PESCO: Step by Step Towards a Final Council Decision!

Step by step

Without any doubt, the Permanent Structured Cooperation (PESCO) will be a significant milestone: Not only because it will bind those member states that join PESCO to a certain number of commitments, but especially because it demonstrates the political will of a majority of member states to get closer than ever before in the field of security and defence.

While the way towards PESCO is not a walk in the park, member states approach the final decision step by step.  First, we should remember that PESCO is foreseen under the articles 42 and 46 of the Treaty on the European Union (TEU) and that there is only one PESCO. Once established, there is no possibility to set up parallel PESCO structures. As already mentioned in our article of 31 August 2017, the European Council of 22 June 2017 agreed to launch PESCO and decided on a limited timeframe. Already in the following weeks, France and German took initiative by proposing a draft with a set of binding commitments for an inclusive and ambitious PESCO. Their initiative was quickly supported by some member states and before the end of July 2017 the European Defence Ministers and the High Representative Federica Mogherini, were informed on the proposals.

In the past months many meetings between representatives of member states took place on all levels to discuss the French-German draft paper. The aim of the discussions was to reach an agreement to sign a notification indicating those member states who wish to participate in PESCO, fulfil the criteria and meet the commitments set out in Protocol 10 on Permanent Structured Cooperation.

The common notification!

On Monday 13 November 2017, 23 member states signed this joint notification indicating their will and ability to be part of a Permanent Structured Cooperation. The notification was signed during a special ceremony at the Foreign Affairs Council, at which also the Ministers of Defence participated. Denmark, Ireland, Malta, Portugal and the United Kingdom were the only member states that did not sign the notification which will be send to the Council and the High Representative.

The notification which called upon the Council to adopt a decision on PESCO contained three annexes:

  1. The principles of PESCO.
  2. The binding commitments in the five areas set out by article 2 of Protocol 10 on Permanent Structured Cooperation. As already emphasized, all PESCO participating member states must comply with a list of objectives and commitments. This list of twenty “ambitious and more binding common commitments” is part of annex II.
  3. Proposals on governance. Annex III foresees a governance on two levels: an overarching level in charge of maintaining the coherence and ambition of PESCO and specific governance procedures for PESCO projects. Participating member states are free to submit projects and should at least participate at one of the agreed projects. Non-participating member states can indicate their intention to participate in projects. Third countries can exceptionally be invited by project participants.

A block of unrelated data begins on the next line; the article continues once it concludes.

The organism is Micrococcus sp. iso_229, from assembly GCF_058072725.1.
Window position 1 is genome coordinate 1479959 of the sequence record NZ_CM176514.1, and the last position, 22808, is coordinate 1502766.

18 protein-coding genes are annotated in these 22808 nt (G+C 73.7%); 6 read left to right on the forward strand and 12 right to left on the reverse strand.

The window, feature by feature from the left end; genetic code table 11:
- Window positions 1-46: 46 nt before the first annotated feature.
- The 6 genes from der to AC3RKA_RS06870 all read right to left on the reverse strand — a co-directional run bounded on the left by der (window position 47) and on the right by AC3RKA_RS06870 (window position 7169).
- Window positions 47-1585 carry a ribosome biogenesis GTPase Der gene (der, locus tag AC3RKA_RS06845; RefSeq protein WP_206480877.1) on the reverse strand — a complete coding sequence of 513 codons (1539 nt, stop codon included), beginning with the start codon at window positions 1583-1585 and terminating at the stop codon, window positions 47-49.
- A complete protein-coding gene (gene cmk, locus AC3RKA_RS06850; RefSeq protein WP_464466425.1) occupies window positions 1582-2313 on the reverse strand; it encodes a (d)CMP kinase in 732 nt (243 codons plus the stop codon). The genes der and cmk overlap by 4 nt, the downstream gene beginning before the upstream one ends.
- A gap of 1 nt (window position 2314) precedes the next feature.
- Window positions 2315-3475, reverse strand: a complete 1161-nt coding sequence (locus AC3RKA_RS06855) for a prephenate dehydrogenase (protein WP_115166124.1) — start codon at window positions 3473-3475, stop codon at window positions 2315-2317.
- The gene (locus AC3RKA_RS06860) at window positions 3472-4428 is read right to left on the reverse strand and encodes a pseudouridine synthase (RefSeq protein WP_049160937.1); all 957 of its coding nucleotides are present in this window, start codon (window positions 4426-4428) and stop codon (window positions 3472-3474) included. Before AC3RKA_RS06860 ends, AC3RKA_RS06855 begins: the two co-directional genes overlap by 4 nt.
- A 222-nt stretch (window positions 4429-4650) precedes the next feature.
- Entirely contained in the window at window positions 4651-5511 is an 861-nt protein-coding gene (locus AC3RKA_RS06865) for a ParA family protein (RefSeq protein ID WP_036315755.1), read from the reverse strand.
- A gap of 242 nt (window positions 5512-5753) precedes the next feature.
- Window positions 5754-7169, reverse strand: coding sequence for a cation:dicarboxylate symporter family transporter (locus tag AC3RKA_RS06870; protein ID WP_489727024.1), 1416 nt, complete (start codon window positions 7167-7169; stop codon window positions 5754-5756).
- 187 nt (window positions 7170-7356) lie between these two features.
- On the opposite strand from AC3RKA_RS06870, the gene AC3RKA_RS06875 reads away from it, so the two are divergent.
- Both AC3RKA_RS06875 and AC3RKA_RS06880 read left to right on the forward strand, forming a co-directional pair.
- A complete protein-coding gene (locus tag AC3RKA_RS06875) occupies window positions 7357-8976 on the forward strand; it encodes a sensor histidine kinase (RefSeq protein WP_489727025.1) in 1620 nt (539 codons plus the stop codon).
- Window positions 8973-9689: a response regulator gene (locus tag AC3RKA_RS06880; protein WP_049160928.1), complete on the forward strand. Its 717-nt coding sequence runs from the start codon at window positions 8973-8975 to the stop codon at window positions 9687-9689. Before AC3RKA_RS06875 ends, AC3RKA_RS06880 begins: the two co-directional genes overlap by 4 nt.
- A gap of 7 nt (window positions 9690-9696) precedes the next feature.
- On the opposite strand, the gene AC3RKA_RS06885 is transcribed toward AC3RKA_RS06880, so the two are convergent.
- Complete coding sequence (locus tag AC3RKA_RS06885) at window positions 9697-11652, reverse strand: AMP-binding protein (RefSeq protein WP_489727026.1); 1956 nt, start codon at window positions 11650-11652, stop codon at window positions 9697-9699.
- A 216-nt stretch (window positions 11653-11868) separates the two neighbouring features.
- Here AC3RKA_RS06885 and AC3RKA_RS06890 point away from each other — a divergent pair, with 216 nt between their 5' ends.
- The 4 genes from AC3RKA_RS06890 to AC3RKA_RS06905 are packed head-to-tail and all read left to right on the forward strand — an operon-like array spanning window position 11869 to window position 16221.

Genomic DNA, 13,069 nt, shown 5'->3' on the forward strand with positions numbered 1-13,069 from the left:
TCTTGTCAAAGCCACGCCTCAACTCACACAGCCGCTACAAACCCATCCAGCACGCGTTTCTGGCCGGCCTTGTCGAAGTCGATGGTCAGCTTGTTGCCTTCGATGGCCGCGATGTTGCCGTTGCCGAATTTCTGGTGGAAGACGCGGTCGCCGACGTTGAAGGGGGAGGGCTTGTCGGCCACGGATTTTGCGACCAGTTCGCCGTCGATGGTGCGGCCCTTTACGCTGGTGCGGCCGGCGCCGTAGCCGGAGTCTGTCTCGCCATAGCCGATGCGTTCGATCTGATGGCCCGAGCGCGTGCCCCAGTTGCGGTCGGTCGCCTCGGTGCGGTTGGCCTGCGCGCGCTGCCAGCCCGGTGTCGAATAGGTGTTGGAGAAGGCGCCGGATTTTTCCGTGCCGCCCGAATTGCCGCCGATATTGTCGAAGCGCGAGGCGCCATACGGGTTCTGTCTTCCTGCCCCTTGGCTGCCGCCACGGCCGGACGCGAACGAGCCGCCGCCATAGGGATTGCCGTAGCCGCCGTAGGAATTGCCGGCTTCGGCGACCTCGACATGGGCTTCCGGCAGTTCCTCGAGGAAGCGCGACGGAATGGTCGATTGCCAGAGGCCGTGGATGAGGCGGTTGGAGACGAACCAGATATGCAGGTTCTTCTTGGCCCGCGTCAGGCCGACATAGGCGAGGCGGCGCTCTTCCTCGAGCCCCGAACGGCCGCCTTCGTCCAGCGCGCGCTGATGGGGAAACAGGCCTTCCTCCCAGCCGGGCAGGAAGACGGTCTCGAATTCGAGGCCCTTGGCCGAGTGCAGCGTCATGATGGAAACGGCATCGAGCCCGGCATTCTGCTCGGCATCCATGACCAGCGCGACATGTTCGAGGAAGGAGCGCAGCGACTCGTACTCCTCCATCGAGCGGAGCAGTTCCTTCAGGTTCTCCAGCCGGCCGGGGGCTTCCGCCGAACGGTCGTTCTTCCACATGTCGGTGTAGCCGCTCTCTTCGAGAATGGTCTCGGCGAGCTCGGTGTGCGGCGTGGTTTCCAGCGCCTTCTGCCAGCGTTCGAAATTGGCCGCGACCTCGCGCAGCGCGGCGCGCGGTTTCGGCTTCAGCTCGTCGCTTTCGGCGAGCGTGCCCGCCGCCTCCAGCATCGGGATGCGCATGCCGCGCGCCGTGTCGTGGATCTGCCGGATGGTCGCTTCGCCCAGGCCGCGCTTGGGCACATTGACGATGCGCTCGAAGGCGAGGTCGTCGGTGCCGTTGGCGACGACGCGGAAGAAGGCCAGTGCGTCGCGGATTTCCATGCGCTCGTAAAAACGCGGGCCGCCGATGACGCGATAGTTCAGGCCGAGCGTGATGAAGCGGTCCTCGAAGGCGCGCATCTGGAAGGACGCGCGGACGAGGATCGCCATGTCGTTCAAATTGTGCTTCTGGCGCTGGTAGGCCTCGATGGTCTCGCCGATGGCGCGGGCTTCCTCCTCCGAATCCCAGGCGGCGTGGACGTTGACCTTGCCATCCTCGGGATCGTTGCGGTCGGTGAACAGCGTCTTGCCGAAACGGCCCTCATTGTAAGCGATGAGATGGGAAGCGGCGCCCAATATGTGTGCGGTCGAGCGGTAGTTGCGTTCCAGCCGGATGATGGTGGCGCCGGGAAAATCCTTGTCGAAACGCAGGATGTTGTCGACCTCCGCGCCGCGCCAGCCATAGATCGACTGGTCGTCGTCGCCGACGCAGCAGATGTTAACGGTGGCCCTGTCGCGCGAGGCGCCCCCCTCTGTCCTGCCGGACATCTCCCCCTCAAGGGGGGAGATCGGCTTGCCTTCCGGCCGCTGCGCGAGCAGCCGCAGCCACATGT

Almost reality, but ….

The Council must take a decision to establish the Permanent Structured Cooperation within three months after the notification. Most probably this will happen on 11 December 2017 at the Foreign Affairs Council. Meanwhile the concerned member states have to introduce their National Implementation Plan outlining their ability how to meet the binding commitments. Most probably also the projects and their participants will be decided immediately after the launch of PESCO.

EUROMIL applauds this initiative. PESCO is an ambitious, binding and inclusive legal framework by which member states can improve their respective military assets and defence capabilities through well-coordinated initiatives and concrete projects. Annex I of the notification rightly points out that “We consider an inclusive PESCO as the most important instrument to foster common security and defence in an area where more coherence, continuity, coordination and collaboration is needed. European efforts to this end must be united, coordinated, and meaningful and must be based on commonly agreed political guidelines.” EUROMIL however regrets that there is no binding commitment on social and human rights for military personnel listed in annex II of the notification. While with the introduction of PESCO soldiers from all over Europe will work closer together than ever before, they will still not enjoy the same fundamental rights and freedoms, working conditions and social protection. While the men and women serving their countries in uniform are ultimately essential to make PESCO successful, they have been left out of the picture when Defence Ministers negotiated numbers, structures and projects. EUROMIL believes that member states, and through them the European Union, missed the opportunity to coordinate their human and social obligations towards the men and women in uniform. Probably our leaders believe that the commitment and motivation of these men and women can be taken for granted.

EUROMIL cannot tolerate that soldiers become victims of their loyalty, duty awareness and professionalism! They deserve better! We therefore call upon the European leaders to not only show their ambition when it comes to military projects, but also with regards to guaranteeing fundamental rights and freedoms for military personnel, harmonizing working conditions and social protection of the men and women who protect Europe’s security.

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